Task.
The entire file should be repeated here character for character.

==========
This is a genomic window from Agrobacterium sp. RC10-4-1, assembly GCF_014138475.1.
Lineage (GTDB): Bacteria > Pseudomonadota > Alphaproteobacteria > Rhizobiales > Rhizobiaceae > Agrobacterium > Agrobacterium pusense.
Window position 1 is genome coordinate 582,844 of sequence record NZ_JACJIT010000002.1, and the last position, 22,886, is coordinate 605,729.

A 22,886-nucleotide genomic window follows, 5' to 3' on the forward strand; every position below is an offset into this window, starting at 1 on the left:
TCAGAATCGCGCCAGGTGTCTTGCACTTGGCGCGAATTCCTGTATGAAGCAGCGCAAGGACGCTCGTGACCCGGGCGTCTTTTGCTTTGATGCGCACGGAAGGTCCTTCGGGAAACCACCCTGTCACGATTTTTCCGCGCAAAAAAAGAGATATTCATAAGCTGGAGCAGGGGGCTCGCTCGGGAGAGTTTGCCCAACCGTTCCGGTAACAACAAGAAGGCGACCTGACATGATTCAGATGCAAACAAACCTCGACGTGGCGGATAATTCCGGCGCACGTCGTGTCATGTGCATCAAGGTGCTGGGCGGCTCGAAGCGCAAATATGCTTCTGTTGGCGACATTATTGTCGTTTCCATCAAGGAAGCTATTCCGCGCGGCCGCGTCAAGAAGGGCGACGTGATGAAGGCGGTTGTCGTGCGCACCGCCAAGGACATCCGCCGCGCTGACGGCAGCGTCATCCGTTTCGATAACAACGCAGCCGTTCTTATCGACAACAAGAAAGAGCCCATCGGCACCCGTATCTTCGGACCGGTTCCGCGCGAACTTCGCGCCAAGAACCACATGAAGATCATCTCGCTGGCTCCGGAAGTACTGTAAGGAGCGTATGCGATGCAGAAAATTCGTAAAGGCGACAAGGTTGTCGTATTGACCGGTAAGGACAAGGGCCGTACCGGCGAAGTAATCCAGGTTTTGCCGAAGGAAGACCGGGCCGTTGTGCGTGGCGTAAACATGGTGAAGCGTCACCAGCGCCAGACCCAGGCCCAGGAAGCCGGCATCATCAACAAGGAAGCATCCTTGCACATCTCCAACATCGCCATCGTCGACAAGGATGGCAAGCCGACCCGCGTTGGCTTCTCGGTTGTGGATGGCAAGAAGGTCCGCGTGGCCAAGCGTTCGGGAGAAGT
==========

This is a genomic window from Agrobacterium sp. RC10-4-1, assembly GCF_014138475.1.
Lineage (GTDB): Bacteria > Pseudomonadota > Alphaproteobacteria > Rhizobiales > Rhizobiaceae > Agrobacterium > Agrobacterium pusense.
Window position 1 is genome coordinate 582,844 of sequence record NZ_JACJIT010000002.1, and the last position, 22,886, is coordinate 605,729.

A 22,886-nucleotide genomic window follows, 5' to 3' on the forward strand; every position below is an offset into this window, starting at 1 on the left:
TCAGAATCGCGCCAGGTGTCTTGCACTTGGCGCGAATTCCTGTATGAAGCAGCGCAAGGACGCTCGTGACCCGGGCGTCTTTTGCTTTGATGCGCACGGAAGGTCCTTCGGGAAACCACCCTGTCACGATTTTTCCGCGCAAAAAAAGAGATATTCATAAGCTGGAGCAGGGGGCTCGCTCGGGAGAGTTTGCCCAACCGTTCCGGTAACAACAAGAAGGCGACCTGACATGATTCAGATGCAAACAAACCTCGACGTGGCGGATAATTCCGGCGCACGTCGTGTCATGTGCATCAAGGTGCTGGGCGGCTCGAAGCGCAAATATGCTTCTGTTGGCGACATTATTGTCGTTTCCATCAAGGAAGCTATTCCGCGCGGCCGCGTCAAGAAGGGCGACGTGATGAAGGCGGTTGTCGTGCGCACCGCCAAGGACATCCGCCGCGCTGACGGCAGCGTCATCCGTTTCGATAACAACGCAGCCGTTCTTATCGACAACAAGAAAGAGCCCATCGGCACCCGTATCTTCGGACCGGTTCCGCGCGAACTTCGCGCCAAGAACCACATGAAGATCATCTCGCTGGCTCCGGAAGTACTGTAAGGAGCGTATGCGATGCAGAAAATTCGTAAAGGCGACAAGGTTGTCGTATTGACCGGTAAGGACAAGGGCCGTACCGGCGAAGTAATCCAGGTTTTGCCGAAGGAAGACCGGGCCGTTGTGCGTGGCGTAAACATGGTGAAGCGTCACCAGCGCCAGACCCAGGCCCAGGAAGCCGGCATCATCAACAAGGAAGCATCCTTGCACATCTCCAACATCGCCATCGTCGACAAGGATGGCAAGCCGACCCGCGTTGGCTTCTCGGTTGTGGATGGCAAGAAGGTCCGCGTGGCCAAGCGTTCGGGAGAAGT